Historically, farmers have relied on ad hoc disaster assistance to offset circumstances, like natural disasters. Rep Rick Crawford-R Ark., sees this a lot with heavy rain in his state damaging crops. He is heading a bill, HR 6167, the Farm Risk Abatement and Mitigation Election Act (FRAME).
The FRAME Act would establish a tax-deferred farm savings account, similar to an HAS or an IRA. Farmers would be able to contribute up to $50,000 a year, and the account would have a cap of $200,000.
Farmers would receive a benefit in a tax deduction by contributing to the account.
“[It would] make the difference in making payments and staying in business or going out of business with the constraints that are on farmers now,” said Crawford to AgriTalk’s Mike Adams on Tuesday’s show.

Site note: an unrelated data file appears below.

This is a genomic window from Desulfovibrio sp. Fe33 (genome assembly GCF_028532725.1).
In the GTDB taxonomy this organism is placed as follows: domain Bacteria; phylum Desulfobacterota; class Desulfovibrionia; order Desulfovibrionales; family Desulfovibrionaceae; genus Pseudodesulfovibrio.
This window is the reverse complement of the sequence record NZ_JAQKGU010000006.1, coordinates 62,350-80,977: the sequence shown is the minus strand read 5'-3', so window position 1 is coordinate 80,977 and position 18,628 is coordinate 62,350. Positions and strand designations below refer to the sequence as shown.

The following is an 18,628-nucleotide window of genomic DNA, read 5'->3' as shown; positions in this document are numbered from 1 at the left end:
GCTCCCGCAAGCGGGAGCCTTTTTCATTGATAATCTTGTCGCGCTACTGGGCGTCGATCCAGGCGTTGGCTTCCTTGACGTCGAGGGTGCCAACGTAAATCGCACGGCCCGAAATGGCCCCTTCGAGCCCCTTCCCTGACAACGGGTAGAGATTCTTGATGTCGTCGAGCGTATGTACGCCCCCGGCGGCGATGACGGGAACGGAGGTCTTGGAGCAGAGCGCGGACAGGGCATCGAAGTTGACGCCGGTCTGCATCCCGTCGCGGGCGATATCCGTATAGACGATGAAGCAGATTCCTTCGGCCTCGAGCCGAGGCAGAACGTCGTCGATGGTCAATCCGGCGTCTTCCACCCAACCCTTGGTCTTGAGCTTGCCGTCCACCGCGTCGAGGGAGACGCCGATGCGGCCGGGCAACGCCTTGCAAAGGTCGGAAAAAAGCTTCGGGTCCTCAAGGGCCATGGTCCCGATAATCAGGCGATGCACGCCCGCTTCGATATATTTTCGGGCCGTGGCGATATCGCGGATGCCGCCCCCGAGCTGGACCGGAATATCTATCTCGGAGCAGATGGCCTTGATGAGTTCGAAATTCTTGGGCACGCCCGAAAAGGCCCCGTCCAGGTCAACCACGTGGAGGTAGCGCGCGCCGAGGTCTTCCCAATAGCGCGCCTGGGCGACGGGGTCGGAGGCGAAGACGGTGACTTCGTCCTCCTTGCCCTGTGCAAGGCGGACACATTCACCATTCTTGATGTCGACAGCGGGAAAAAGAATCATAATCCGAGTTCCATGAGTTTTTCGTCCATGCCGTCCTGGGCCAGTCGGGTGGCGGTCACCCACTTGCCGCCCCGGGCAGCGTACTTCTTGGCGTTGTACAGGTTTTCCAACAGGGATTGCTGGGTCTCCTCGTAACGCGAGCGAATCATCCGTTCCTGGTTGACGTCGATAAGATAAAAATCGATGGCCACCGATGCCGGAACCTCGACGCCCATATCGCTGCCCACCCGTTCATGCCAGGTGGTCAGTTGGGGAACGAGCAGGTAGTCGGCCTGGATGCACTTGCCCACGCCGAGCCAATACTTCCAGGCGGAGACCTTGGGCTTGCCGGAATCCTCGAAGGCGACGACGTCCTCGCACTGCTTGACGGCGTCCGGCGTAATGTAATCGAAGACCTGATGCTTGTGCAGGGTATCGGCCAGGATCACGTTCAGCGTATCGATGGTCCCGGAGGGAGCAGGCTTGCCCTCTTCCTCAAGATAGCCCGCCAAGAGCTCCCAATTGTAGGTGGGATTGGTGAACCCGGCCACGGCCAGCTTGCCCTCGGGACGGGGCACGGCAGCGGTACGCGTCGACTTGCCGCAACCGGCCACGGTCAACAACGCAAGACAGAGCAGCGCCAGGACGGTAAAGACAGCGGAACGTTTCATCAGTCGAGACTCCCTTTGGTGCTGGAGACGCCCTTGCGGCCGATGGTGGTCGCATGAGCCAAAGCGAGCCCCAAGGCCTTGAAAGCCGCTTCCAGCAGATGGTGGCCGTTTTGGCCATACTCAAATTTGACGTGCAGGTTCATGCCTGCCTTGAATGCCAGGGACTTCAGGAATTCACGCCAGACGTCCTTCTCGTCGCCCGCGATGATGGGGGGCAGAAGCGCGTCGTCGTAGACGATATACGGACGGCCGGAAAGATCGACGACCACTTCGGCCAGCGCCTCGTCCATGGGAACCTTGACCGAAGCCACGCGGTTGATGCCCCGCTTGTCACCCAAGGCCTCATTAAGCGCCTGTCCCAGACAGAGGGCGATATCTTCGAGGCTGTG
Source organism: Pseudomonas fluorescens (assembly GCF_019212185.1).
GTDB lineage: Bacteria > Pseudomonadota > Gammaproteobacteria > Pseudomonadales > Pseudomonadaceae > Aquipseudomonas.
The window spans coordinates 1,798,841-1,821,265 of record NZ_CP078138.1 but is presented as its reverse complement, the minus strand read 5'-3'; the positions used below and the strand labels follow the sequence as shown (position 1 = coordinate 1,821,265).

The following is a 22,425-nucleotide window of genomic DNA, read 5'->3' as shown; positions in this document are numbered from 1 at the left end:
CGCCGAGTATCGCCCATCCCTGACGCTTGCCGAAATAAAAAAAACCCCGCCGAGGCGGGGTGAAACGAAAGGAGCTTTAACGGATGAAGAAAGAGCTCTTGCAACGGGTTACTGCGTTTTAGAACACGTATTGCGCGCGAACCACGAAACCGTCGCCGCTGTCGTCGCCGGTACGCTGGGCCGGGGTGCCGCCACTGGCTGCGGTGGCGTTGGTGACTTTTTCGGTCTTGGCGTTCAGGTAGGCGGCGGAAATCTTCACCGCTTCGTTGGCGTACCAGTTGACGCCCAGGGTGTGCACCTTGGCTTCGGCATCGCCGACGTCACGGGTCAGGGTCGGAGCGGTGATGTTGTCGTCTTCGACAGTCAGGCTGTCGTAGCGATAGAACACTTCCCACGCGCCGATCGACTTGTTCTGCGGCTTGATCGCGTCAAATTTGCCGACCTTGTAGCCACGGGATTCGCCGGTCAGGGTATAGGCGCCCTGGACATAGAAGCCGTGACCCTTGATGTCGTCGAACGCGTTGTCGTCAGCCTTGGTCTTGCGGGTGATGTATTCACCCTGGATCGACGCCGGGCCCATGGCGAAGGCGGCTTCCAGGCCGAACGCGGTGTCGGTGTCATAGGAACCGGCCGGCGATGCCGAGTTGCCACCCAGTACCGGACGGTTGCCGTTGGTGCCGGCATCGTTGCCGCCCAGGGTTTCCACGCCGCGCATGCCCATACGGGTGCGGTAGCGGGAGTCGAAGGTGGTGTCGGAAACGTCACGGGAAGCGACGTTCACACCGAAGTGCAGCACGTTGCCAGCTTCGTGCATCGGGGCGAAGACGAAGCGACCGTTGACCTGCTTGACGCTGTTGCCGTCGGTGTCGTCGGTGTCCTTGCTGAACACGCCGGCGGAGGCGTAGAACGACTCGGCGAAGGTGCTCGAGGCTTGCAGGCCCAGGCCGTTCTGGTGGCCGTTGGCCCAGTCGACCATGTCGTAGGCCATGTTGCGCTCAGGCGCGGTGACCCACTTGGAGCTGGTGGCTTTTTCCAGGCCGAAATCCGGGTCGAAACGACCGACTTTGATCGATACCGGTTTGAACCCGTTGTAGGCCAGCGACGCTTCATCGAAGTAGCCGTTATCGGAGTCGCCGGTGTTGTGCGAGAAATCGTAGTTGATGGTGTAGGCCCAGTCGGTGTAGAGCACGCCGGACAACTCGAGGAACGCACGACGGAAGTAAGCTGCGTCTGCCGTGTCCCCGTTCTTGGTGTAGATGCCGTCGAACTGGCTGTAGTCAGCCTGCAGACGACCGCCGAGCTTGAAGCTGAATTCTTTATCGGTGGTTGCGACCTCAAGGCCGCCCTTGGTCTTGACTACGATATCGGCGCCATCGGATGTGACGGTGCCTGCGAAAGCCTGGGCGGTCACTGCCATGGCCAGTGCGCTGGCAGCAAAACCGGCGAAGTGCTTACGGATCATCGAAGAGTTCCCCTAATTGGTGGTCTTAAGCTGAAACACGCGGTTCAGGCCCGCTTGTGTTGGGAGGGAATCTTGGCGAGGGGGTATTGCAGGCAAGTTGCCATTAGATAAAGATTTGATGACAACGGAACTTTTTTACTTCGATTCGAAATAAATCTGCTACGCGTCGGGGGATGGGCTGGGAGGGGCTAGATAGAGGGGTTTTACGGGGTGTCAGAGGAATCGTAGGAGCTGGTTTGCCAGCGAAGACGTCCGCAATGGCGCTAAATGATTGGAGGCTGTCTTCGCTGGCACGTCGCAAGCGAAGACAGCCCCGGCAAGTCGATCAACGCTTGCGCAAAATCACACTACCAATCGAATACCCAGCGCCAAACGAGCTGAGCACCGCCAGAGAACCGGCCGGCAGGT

A USDA-recognized farmer would have to open an account with the Farm Service Agency, and the account would be administered by any bank. Farmers would be in charge of managing their own contributions.
"It's another tool in the toolbox for risk management," said Crawford.
According to Crawford, the funds could be used for both small- and large-scale disasters. He says funds can sometimes take a while to get to the farmer, and it would be an instant relief.
“You get to determine what is a disaster on your farm,” said Crawford.
Funds could be used for a widespread disaster such as drought or flooding, or for a county or localized disaster, such as straight-line winds or a tornado.
Farmers are in control.
Bankers are in favor of this plan because it can help collateralize an operation. The only safeguard on the program is only qualified, eligible farmers can participate.
As for reaction, Crawford has received support in Arkansas, saying it has a good chance to move during the lame duck session. As for farmers, they have said it’s a good idea from the get-go.
Listen to Crawford on AgriTalk above.